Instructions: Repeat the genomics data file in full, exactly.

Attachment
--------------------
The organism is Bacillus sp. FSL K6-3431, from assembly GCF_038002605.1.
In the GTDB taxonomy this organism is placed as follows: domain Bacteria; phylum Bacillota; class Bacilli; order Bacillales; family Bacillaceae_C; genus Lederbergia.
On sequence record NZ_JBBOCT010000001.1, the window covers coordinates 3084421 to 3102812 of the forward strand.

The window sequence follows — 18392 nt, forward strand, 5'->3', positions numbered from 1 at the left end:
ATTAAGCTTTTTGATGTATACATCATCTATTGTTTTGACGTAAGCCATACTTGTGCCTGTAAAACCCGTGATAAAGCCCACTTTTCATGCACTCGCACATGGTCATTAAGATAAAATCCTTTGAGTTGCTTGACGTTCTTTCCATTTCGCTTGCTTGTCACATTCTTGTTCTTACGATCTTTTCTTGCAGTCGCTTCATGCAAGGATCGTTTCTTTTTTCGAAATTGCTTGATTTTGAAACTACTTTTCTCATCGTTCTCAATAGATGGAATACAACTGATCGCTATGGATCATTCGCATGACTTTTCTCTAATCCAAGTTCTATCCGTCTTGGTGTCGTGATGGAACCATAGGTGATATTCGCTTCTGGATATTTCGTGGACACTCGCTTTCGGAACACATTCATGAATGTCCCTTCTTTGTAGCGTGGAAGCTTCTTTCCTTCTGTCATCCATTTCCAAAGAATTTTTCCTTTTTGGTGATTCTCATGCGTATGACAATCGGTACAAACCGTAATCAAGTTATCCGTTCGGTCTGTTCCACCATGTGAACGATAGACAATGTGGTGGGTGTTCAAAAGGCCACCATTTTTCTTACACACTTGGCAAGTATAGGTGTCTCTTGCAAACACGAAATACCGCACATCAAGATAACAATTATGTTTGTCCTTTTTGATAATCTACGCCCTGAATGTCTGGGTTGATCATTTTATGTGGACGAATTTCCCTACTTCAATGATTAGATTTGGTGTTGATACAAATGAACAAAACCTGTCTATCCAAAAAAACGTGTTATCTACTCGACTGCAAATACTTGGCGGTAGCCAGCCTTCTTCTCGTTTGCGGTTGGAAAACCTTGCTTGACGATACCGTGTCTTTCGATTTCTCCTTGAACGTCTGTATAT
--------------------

The organism is Bacillus sp. FSL K6-3431, from assembly GCF_038002605.1.
In the GTDB taxonomy this organism is placed as follows: domain Bacteria; phylum Bacillota; class Bacilli; order Bacillales; family Bacillaceae_C; genus Lederbergia.
On sequence record NZ_JBBOCT010000001.1, the window covers coordinates 3084421 to 3102812 of the forward strand.

The window sequence follows — 18392 nt, forward strand, 5'->3', positions numbered from 1 at the left end:
ATTAAGCTTTTTGATGTATACATCATCTATTGTTTTGACGTAAGCCATACTTGTGCCTGTAAAACCCGTGATAAAGCCCACTTTTCATGCACTCGCACATGGTCATTAAGATAAAATCCTTTGAGTTGCTTGACGTTCTTTCCATTTCGCTTGCTTGTCACATTCTTGTTCTTACGATCTTTTCTTGCAGTCGCTTCATGCAAGGATCGTTTCTTTTTTCGAAATTGCTTGATTTTGAAACTACTTTTCTCATCGTTCTCAATAGATGGAATACAACTGATCGCTATGGATCATTCGCATGACTTTTCTCTAATCCAAGTTCTATCCGTCTTGGTGTCGTGATGGAACCATAGGTGATATTCGCTTCTGGATATTTCGTGGACACTCGCTTTCGGAACACATTCATGAATGTCCCTTCTTTGTAGCGTGGAAGCTTCTTTCCTTCTGTCATCCATTTCCAAAGAATTTTTCCTTTTTGGTGATTCTCATGCGTATGACAATCGGTACAAACCGTAATCAAGTTATCCGTTCGGTCTGTTCCACCATGTGAACGATAGACAATGTGGTGGGTGTTCAAAAGGCCACCATTTTTCTTACACACTTGGCAAGTATAGGTGTCTCTTGCAAACACGAAATACCGCACATCAAGATAACAATTATGTTTGTCCTTTTTGATAATCTACGCCCTGAATGTCTGGGTTGATCATTTTATGTGGACGAATTTCCCTACTTCAATGATTAGATTTGGTGTTGATACAAATGAACAAAACCTGTCTATCCAAAAAAACGTGTTATCTACTCGACTGCAAATACTTGGCGGTAGCCAGCCTTCTTCTCGTTTGCGGTTGGAAAACCTTGCTTGACGATACCGTGTCTTTCGATTTCTCCTTGAACGTCTGTATAT